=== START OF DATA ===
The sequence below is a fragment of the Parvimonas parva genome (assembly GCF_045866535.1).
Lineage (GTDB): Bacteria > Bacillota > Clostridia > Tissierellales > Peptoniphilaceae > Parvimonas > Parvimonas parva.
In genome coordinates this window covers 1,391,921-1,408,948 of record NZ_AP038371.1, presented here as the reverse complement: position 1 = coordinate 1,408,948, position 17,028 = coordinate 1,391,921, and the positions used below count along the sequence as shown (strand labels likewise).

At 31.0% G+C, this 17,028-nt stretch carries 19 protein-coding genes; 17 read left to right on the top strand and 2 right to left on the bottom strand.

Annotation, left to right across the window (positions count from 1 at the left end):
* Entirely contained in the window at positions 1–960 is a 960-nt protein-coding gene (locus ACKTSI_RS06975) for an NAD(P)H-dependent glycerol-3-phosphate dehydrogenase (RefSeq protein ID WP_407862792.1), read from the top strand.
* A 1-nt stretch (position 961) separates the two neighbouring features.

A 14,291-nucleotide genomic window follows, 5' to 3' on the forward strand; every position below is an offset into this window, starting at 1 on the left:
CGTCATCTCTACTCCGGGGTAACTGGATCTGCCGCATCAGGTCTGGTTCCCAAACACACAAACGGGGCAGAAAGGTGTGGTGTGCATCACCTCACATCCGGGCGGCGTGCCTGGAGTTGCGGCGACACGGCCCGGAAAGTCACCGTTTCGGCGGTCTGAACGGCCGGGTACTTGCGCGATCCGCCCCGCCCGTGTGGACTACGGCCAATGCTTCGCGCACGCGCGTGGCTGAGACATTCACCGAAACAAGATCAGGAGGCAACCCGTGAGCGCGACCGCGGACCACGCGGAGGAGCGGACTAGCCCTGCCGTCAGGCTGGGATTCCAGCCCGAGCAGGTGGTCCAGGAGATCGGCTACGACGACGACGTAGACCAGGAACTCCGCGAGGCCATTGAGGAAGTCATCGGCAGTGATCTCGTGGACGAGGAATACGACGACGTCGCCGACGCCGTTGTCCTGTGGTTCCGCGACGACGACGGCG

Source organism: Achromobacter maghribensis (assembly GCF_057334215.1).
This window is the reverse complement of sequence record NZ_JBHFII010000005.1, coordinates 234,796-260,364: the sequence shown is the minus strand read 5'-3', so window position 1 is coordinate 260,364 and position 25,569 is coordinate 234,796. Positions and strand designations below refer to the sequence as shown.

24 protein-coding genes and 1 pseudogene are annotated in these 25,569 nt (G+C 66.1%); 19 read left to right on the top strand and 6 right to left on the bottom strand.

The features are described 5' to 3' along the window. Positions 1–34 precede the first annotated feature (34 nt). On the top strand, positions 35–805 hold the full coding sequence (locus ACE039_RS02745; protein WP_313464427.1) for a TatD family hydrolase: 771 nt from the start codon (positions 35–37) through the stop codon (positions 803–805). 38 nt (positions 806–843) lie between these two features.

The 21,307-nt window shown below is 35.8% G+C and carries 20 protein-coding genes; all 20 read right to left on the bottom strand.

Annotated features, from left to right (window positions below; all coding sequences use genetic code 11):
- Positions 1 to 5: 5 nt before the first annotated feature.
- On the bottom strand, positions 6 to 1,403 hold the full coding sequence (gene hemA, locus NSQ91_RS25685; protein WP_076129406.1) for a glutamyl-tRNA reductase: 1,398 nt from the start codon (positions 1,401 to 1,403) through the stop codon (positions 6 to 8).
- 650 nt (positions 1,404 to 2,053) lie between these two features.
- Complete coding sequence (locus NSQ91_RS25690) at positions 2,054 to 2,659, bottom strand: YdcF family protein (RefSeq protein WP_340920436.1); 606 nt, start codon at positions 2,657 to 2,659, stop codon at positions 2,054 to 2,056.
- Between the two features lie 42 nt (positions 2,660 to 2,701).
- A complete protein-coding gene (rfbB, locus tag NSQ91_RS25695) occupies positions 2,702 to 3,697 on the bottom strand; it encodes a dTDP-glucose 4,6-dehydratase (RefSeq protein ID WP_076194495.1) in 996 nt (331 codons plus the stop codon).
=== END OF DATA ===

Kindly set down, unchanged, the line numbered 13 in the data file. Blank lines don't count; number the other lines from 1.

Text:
The features are described 5' to 3' along the window. Positions 1–34 precede the first annotated feature (34 nt). On the top strand, positions 35–805 hold the full coding sequence (locus ACE039_RS02745; protein WP_313464427.1) for a TatD family hydrolase: 771 nt from the start codon (positions 35–37) through the stop codon (positions 803–805). 38 nt (positions 806–843) lie between these two features.